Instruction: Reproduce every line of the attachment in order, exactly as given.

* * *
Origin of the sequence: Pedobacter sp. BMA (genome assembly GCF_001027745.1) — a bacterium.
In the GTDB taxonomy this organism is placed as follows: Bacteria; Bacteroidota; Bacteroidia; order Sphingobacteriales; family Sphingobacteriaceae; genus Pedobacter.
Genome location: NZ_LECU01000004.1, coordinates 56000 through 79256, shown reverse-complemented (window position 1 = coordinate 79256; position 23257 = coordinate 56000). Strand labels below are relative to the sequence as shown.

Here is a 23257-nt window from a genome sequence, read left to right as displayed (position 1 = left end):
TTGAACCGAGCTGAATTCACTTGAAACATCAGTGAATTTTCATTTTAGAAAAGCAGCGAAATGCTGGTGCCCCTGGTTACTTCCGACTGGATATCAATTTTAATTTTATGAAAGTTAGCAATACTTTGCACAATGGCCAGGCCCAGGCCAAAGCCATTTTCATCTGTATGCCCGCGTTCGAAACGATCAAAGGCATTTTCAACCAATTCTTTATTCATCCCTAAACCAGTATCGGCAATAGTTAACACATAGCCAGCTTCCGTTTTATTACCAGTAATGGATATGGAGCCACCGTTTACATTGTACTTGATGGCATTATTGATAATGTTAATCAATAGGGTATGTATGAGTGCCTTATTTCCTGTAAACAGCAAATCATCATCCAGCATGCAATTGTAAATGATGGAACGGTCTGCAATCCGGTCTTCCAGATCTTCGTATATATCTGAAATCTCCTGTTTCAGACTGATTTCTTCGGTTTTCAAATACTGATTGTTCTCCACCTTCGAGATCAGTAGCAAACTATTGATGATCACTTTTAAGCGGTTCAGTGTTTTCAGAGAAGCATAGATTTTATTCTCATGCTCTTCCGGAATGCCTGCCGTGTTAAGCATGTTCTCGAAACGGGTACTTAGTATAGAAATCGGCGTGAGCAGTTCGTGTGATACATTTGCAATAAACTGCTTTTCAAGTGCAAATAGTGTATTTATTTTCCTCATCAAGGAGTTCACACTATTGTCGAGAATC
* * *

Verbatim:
Origin of the sequence: Pedobacter sp. BMA (genome assembly GCF_001027745.1) — a bacterium.
In the GTDB taxonomy this organism is placed as follows: Bacteria; Bacteroidota; Bacteroidia; order Sphingobacteriales; family Sphingobacteriaceae; genus Pedobacter.
Genome location: NZ_LECU01000004.1, coordinates 56000 through 79256, shown reverse-complemented (window position 1 = coordinate 79256; position 23257 = coordinate 56000). Strand labels below are relative to the sequence as shown.

Here is a 23257-nt window from a genome sequence, read left to right as displayed (position 1 = left end):
TTGAACCGAGCTGAATTCACTTGAAACATCAGTGAATTTTCATTTTAGAAAAGCAGCGAAATGCTGGTGCCCCTGGTTACTTCCGACTGGATATCAATTTTAATTTTATGAAAGTTAGCAATACTTTGCACAATGGCCAGGCCCAGGCCAAAGCCATTTTCATCTGTATGCCCGCGTTCGAAACGATCAAAGGCATTTTCAACCAATTCTTTATTCATCCCTAAACCAGTATCGGCAATAGTTAACACATAGCCAGCTTCCGTTTTATTACCAGTAATGGATATGGAGCCACCGTTTACATTGTACTTGATGGCATTATTGATAATGTTAATCAATAGGGTATGTATGAGTGCCTTATTTCCTGTAAACAGCAAATCATCATCCAGCATGCAATTGTAAATGATGGAACGGTCTGCAATCCGGTCTTCCAGATCTTCGTATATATCTGAAATCTCCTGTTTCAGACTGATTTCTTCGGTTTTCAAATACTGATTGTTCTCCACCTTCGAGATCAGTAGCAAACTATTGATGATCACTTTTAAGCGGTTCAGTGTTTTCAGAGAAGCATAGATTTTATTCTCATGCTCTTCCGGAATGCCTGCCGTGTTAAGCATGTTCTCGAAACGGGTACTTAGTATAGAAATCGGCGTGAGCAGTTCGTGTGATACATTTGCAATAAACTGCTTTTCAAGTGCAAATAGTGTATTTATTTTCCTCATCAAGGAGTTCACACTATTGTCGAGAATC